Twelftree's perfectionism doesn't stop there. To "maintain as much freshness as possible," he's commissioned a suite of small stainless steel containers, from hogshead and puncheon size to 1,000 and 1,200 litres. Only a portion of each wine sees any oak, and this is always puncheons, so large they impart minimal flavour.

"The Blewitt Springs Grenaches are matured in two thirds stainless and one third oak puncheon; the Barossa Grenaches gets half-and-half, and the McLaren Vale floor Grenache is two thirds oak puncheon and one third stainless. After a maximum nine months I bottle them and keep them for a year before release.

"I do wonder what more could be done to make a more authentic product."

This yearning for authenticity has seen the finicky Bekkers name and age the precise geology of each block, and the overlying topsoils, at the head of each back label. This forensic attention to detail makes McLaren Vale's so-called Scarce Earths Shiraz marketing project look a bit silly. But there's one flaw: while the maker claims each wine is named after the street or road of the vineyard's location, then its sub-region, these front label claims don't always square with the back label geology. The maker promises this will cease with the release of the 2013s.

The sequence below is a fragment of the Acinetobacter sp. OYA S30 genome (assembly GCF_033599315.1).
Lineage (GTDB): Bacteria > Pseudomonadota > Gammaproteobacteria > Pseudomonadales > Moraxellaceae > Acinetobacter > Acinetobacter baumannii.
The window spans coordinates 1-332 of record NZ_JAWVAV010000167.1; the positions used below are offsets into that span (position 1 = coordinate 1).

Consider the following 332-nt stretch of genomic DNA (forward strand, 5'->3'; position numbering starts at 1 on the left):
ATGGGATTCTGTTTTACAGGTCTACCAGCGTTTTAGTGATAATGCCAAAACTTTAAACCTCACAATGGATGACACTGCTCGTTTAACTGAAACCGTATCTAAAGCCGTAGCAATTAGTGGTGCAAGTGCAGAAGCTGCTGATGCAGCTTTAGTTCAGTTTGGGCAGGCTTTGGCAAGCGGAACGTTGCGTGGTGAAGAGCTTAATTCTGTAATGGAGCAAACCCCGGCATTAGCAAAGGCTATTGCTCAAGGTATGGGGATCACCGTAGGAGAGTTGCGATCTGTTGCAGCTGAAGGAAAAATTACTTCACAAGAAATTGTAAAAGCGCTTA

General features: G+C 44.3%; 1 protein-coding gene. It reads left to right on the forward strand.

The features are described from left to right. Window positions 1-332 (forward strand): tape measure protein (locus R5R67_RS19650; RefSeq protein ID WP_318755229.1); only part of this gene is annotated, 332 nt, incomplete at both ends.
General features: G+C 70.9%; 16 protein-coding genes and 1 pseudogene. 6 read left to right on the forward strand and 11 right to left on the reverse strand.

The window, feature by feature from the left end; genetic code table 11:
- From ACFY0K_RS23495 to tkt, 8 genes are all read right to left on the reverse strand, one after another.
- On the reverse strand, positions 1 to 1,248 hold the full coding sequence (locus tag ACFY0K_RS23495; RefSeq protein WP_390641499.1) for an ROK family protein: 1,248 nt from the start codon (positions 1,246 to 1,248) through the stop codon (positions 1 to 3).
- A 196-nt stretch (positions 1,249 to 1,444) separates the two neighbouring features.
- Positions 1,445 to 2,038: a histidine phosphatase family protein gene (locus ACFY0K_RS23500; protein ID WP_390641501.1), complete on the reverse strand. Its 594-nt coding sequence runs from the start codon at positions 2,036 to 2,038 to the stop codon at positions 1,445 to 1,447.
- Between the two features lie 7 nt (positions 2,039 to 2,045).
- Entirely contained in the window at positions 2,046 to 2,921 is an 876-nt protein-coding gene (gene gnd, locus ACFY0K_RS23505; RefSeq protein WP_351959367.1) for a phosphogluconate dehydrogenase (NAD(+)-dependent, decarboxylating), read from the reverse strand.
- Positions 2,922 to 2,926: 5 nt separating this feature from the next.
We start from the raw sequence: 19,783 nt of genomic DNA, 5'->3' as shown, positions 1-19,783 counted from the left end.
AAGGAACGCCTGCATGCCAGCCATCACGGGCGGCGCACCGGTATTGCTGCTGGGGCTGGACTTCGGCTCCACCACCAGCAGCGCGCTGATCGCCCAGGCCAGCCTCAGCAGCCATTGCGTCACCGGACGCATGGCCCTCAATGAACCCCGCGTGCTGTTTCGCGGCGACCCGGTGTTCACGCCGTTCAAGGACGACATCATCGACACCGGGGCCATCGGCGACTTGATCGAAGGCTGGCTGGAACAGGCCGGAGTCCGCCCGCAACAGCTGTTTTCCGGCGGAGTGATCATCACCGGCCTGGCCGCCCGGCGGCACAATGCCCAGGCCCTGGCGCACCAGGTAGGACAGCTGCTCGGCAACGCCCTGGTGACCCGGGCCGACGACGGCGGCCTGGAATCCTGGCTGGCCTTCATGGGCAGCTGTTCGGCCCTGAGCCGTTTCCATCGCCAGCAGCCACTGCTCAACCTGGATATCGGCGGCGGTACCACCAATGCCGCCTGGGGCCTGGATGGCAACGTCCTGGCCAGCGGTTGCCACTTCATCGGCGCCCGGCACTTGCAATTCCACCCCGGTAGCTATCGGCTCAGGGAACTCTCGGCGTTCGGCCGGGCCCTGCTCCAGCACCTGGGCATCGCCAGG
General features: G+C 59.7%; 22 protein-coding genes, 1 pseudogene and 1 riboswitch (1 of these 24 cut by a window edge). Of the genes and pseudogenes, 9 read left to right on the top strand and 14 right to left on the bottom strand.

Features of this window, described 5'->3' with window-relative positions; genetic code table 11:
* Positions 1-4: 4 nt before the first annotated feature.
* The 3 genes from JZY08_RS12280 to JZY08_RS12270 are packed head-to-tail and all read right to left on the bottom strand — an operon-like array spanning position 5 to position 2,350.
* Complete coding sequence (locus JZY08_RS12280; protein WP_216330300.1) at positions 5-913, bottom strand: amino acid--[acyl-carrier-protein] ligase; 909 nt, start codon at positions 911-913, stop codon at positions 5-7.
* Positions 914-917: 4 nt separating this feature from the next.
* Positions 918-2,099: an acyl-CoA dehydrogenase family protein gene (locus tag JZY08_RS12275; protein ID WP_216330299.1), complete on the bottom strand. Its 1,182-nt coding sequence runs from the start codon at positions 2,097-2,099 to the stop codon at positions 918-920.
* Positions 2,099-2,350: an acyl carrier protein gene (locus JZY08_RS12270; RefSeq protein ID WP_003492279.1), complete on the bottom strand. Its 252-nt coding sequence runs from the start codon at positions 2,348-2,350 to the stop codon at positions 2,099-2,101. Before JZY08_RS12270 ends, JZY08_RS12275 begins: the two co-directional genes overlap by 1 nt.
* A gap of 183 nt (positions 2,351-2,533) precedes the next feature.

Otherwise, the price, $40 per bottle, is a modest consideration given their likely provenance and outstanding capacity to reflect their terroir.

Having first sunk myself in the blend, I then tasted the six components in the order Michael suggested, from the elegant Blewett Springs beauties from just over the ridge from my home, through the bigger Barossa jobs, to finish with the darkest-coloured, fullest-bodied wines, one from near d'Arenberg and the other the McLaren Flats.